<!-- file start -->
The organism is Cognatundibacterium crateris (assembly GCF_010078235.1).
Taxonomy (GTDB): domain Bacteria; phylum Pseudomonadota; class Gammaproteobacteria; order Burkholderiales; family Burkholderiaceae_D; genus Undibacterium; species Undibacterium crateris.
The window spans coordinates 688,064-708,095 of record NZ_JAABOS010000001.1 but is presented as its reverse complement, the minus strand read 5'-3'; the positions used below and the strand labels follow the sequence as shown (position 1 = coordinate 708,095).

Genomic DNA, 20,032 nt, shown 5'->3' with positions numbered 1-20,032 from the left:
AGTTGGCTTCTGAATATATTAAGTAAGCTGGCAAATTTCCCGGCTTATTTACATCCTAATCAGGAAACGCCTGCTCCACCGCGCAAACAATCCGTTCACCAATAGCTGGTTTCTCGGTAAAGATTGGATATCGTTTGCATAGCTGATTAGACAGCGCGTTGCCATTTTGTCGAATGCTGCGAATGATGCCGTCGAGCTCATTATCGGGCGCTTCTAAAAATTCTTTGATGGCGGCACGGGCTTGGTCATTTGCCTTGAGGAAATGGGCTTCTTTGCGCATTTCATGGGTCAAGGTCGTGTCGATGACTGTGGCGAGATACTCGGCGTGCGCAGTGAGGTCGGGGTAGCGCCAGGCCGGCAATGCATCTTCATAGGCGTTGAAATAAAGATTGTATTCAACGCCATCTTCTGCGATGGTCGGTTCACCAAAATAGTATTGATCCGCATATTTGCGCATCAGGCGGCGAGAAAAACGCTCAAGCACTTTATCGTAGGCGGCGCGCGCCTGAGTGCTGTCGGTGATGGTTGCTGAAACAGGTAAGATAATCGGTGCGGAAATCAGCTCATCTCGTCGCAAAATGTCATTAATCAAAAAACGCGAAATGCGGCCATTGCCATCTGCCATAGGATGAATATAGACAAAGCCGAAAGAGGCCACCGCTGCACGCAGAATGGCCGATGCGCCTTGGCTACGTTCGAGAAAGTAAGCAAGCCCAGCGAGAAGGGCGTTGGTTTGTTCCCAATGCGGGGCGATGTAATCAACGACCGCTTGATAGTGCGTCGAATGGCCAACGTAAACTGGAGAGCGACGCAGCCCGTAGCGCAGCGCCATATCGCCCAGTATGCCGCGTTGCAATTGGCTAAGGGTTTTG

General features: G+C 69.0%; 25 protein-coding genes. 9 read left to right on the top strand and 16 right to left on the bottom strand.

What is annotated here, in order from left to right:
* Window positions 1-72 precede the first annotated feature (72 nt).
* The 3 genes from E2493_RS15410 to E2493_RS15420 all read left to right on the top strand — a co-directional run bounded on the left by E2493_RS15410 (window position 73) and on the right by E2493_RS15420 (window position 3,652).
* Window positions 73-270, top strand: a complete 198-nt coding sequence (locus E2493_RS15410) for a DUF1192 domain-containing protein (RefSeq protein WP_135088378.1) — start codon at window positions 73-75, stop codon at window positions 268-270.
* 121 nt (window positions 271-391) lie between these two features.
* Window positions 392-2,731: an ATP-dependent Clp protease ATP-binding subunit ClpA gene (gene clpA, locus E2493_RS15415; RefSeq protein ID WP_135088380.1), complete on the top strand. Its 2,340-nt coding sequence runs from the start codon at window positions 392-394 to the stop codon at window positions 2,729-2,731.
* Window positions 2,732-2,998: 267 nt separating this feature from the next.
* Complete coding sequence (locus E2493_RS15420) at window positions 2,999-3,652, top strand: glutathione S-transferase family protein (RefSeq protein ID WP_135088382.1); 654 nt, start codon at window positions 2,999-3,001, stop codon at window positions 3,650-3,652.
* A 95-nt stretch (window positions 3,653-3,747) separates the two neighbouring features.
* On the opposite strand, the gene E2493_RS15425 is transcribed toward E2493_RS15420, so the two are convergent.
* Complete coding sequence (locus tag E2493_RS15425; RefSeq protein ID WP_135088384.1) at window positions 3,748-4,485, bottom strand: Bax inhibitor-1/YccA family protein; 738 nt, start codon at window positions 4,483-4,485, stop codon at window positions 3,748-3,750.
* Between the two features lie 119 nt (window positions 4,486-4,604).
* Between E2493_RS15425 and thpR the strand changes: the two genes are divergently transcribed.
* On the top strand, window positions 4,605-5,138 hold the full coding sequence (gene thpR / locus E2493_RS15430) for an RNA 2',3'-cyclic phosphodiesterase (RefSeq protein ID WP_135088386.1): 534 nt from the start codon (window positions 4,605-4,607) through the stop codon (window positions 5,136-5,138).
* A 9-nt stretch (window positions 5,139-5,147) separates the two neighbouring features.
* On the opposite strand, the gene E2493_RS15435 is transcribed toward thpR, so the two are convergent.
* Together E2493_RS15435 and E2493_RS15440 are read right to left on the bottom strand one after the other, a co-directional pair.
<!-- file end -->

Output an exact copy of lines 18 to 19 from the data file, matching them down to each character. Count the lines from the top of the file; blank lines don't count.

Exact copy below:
* Between the two features lie 119 nt (window positions 4,486-4,604).
* Between E2493_RS15425 and thpR the strand changes: the two genes are divergently transcribed.